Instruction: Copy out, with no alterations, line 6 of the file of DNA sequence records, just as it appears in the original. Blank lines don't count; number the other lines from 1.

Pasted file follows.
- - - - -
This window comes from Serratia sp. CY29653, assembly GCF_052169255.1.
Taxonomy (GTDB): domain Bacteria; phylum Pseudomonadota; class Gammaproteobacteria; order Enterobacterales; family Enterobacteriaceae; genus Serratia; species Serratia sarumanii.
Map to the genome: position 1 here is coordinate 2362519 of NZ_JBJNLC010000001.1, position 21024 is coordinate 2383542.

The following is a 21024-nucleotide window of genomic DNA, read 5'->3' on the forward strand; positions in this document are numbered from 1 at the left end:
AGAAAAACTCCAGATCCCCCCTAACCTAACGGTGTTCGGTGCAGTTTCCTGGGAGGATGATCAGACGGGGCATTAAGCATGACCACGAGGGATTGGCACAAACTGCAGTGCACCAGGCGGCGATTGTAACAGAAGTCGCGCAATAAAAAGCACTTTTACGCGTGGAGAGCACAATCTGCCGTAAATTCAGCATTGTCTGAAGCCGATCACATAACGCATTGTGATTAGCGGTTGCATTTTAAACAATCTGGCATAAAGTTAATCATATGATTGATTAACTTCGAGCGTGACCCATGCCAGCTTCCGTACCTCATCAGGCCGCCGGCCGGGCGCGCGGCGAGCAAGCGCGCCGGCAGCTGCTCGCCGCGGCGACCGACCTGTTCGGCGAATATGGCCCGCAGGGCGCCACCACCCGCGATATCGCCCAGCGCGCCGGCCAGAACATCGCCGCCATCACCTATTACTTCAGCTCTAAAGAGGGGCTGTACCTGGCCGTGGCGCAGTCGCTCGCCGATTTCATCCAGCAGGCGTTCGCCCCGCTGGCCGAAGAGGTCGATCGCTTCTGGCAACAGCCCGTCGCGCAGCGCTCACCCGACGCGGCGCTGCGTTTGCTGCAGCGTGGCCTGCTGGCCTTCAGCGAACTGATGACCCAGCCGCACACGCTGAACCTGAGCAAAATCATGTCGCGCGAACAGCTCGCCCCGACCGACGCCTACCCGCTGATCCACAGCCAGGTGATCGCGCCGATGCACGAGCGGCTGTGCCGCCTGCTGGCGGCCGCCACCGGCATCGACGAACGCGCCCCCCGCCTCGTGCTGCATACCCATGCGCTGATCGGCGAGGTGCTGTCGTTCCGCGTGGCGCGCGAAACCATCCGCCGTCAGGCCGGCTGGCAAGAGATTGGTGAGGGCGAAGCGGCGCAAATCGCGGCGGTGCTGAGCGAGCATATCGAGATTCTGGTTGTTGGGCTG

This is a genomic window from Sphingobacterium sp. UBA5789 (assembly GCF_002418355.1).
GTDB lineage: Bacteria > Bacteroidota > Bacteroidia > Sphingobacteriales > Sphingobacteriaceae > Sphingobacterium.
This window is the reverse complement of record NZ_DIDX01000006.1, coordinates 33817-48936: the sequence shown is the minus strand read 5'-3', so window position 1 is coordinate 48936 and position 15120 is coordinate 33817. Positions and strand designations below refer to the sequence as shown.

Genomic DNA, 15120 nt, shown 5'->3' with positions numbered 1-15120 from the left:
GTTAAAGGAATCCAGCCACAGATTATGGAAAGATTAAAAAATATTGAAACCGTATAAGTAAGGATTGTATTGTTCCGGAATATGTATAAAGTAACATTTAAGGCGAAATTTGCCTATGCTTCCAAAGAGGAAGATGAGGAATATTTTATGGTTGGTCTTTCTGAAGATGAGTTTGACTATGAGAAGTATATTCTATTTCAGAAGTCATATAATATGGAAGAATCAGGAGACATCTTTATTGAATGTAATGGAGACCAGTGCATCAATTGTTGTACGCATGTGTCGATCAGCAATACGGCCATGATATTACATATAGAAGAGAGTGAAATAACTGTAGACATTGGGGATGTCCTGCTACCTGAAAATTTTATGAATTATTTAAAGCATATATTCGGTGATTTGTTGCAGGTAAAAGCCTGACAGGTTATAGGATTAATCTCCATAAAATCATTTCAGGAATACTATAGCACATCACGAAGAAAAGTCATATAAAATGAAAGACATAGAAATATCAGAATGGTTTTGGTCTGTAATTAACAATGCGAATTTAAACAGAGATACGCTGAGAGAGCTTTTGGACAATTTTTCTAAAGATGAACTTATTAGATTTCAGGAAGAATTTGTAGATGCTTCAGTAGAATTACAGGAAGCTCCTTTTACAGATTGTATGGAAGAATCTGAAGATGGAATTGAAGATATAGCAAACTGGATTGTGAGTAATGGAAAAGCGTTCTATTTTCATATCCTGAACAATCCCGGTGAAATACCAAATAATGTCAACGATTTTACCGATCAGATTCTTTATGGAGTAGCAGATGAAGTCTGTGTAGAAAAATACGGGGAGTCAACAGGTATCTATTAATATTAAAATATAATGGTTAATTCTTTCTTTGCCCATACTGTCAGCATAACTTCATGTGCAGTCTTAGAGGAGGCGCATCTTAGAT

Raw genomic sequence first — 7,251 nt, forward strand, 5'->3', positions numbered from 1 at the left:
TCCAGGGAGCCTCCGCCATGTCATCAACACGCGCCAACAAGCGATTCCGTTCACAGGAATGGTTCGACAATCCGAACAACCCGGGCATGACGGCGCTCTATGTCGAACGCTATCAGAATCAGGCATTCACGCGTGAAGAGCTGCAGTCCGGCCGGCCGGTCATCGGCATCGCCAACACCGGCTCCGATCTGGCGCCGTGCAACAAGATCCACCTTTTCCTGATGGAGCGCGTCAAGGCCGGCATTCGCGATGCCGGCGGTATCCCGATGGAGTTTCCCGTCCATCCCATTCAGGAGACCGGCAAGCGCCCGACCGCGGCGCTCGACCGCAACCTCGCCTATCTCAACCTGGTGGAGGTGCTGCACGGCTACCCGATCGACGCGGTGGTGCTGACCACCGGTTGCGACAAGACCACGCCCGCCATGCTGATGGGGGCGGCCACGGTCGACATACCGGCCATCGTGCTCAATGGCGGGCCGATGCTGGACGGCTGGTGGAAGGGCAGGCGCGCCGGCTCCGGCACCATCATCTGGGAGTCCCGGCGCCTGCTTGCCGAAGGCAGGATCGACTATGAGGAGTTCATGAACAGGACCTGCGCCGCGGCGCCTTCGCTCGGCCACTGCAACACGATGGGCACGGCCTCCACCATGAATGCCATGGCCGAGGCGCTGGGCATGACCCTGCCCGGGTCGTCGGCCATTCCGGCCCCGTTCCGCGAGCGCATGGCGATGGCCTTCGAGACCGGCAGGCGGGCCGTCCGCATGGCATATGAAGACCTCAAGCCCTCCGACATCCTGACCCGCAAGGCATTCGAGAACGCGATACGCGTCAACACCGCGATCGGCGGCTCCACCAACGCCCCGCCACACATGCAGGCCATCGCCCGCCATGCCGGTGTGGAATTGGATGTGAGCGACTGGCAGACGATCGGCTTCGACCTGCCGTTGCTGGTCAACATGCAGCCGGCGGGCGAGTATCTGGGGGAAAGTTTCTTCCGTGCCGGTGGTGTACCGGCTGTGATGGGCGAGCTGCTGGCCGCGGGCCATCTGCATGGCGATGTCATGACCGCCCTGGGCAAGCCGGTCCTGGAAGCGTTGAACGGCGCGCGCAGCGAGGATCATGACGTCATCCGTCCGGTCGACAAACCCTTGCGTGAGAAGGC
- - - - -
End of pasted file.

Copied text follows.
This is a genomic window from Sphingobacterium sp. UBA5789 (assembly GCF_002418355.1).